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Should we shrink the law? One of Britain’s leading social justice barristers puts the case against the constant expansion of the law into new areas, and its greater control over more and more of our lives.
Since 2016, Britain has been ruled by populists, who have promised to expand democracy and decrease the law by taking back power from abroad. Yet what these populists have actually done is institute a vast increase in new laws, made by ministers and not Parliament, regulating every aspect of our lives.
Against this backdrop of ever-increasing laws and regulations, Renton argues that instead of seeking change within the bounds of the law, social movements should rather look to their own ability to force change, their willingness to protest, occupy and strike.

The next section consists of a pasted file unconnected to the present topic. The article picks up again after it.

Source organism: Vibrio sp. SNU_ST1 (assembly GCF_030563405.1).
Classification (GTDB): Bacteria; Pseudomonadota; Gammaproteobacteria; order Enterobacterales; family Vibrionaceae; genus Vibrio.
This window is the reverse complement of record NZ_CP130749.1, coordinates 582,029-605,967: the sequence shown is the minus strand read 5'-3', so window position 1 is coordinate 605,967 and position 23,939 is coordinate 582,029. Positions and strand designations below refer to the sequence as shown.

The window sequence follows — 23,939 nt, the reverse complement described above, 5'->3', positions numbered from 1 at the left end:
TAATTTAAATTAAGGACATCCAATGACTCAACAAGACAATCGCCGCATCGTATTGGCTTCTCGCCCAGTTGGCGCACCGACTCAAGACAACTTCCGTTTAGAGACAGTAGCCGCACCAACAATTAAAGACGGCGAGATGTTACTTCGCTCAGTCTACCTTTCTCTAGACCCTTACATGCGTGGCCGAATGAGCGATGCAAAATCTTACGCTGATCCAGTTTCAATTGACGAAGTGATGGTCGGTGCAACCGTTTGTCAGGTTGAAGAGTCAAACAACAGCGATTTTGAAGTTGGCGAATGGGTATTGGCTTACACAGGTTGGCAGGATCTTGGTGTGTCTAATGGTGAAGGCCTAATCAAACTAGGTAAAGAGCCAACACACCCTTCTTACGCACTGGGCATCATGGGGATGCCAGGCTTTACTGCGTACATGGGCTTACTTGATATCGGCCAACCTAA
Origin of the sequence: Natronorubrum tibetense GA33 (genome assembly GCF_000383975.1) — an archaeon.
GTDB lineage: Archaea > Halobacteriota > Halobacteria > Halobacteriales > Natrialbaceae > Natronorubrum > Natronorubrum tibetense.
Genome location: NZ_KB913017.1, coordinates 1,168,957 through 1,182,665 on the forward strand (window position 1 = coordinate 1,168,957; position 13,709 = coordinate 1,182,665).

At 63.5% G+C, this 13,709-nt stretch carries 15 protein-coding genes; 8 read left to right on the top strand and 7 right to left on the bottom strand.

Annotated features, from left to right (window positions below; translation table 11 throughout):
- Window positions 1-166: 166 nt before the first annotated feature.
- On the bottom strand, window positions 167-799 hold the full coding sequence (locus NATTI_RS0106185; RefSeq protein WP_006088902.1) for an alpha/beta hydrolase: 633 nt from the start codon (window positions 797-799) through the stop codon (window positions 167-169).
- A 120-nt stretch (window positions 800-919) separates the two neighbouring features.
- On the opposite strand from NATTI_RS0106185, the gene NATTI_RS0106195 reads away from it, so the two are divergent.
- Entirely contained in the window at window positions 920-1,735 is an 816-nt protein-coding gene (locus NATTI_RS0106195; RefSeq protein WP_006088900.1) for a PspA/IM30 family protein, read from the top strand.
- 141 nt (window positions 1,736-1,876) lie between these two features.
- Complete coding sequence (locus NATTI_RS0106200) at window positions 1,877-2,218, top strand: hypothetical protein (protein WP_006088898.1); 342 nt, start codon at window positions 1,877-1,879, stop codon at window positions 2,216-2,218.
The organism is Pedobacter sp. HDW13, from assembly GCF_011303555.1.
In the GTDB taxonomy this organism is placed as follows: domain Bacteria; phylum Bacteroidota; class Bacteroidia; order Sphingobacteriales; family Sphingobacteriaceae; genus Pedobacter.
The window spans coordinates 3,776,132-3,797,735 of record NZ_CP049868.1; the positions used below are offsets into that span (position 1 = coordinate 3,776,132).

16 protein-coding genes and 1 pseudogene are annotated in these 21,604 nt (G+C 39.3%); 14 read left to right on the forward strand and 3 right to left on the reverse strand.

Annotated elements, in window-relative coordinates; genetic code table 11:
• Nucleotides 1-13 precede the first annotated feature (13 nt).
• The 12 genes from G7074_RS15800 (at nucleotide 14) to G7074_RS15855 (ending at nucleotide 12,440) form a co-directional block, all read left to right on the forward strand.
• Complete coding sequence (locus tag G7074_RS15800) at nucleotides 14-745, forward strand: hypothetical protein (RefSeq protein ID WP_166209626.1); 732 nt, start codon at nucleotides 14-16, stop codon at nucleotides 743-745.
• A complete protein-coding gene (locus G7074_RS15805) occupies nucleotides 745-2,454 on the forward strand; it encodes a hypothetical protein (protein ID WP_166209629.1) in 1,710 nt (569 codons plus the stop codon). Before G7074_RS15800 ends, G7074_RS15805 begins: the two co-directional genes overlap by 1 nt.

Against the Law dares us to imagine a world in which workers are winning, and ecocide is treated with the urgency that it deserves. But as this book argues, this world can only become a reality if the movements of the oppressed choose to disengage from the law.
David Renton is one of Britain’s leading social justice barristers. His clients have included Occupy protesters and blacklisted trade unionists. He writes regularly on law and justice for The Guardian and The London Review of Books.
“Renton is one of the most consistently interesting and imaginative political writers in Britain today, and this eloquent attack on the repressive legalism common to populists and neoliberals alike is one of his best yet.”
“Renton’s experience as a barrister and historian shines through in a learned, and eminently readable, account of the structure of law and the daily business of the Courts.”
“Meticulously researched and convincingly argued, Renton urges us to quit seeking liberation through legislation, instead wield our collective power for change.”
“A cogent, compelling argument that the pursuit of justice requires breaking with the hegemony of law.”
“All police and prison abolitionists should read this book… it is a timely and sharp intervention, reminding us that laws are not only oppressively enforced but are themselves be a tool of control.”